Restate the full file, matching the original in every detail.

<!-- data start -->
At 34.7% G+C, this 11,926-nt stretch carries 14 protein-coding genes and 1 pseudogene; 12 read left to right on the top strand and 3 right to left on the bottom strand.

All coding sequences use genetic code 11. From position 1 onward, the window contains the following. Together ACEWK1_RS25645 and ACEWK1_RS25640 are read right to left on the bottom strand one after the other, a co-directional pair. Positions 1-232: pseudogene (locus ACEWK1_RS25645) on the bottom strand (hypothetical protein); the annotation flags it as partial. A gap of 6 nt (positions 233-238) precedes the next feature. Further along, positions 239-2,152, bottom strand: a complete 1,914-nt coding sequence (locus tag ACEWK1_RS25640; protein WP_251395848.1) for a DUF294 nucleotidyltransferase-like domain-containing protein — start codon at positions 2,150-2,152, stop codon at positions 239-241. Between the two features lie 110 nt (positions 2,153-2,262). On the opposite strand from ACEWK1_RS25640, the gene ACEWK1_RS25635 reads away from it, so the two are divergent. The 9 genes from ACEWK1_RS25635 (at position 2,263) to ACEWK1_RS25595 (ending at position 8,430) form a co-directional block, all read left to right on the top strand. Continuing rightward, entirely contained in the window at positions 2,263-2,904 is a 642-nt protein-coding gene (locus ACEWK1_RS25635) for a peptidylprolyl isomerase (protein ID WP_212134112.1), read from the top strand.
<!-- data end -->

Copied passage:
At 34.7% G+C, this 11,926-nt stretch carries 14 protein-coding genes and 1 pseudogene; 12 read left to right on the top strand and 3 right to left on the bottom strand.

All coding sequences use genetic code 11. From position 1 onward, the window contains the following. Together ACEWK1_RS25645 and ACEWK1_RS25640 are read right to left on the bottom strand one after the other, a co-directional pair. Positions 1-232: pseudogene (locus ACEWK1_RS25645) on the bottom strand (hypothetical protein); the annotation flags it as partial. A gap of 6 nt (positions 233-238) precedes the next feature. Further along, positions 239-2,152, bottom strand: a complete 1,914-nt coding sequence (locus tag ACEWK1_RS25640; protein WP_251395848.1) for a DUF294 nucleotidyltransferase-like domain-containing protein — start codon at positions 2,150-2,152, stop codon at positions 239-241. Between the two features lie 110 nt (positions 2,153-2,262). On the opposite strand from ACEWK1_RS25640, the gene ACEWK1_RS25635 reads away from it, so the two are divergent. The 9 genes from ACEWK1_RS25635 (at position 2,263) to ACEWK1_RS25595 (ending at position 8,430) form a co-directional block, all read left to right on the top strand. Continuing rightward, entirely contained in the window at positions 2,263-2,904 is a 642-nt protein-coding gene (locus ACEWK1_RS25635) for a peptidylprolyl isomerase (protein ID WP_212134112.1), read from the top strand.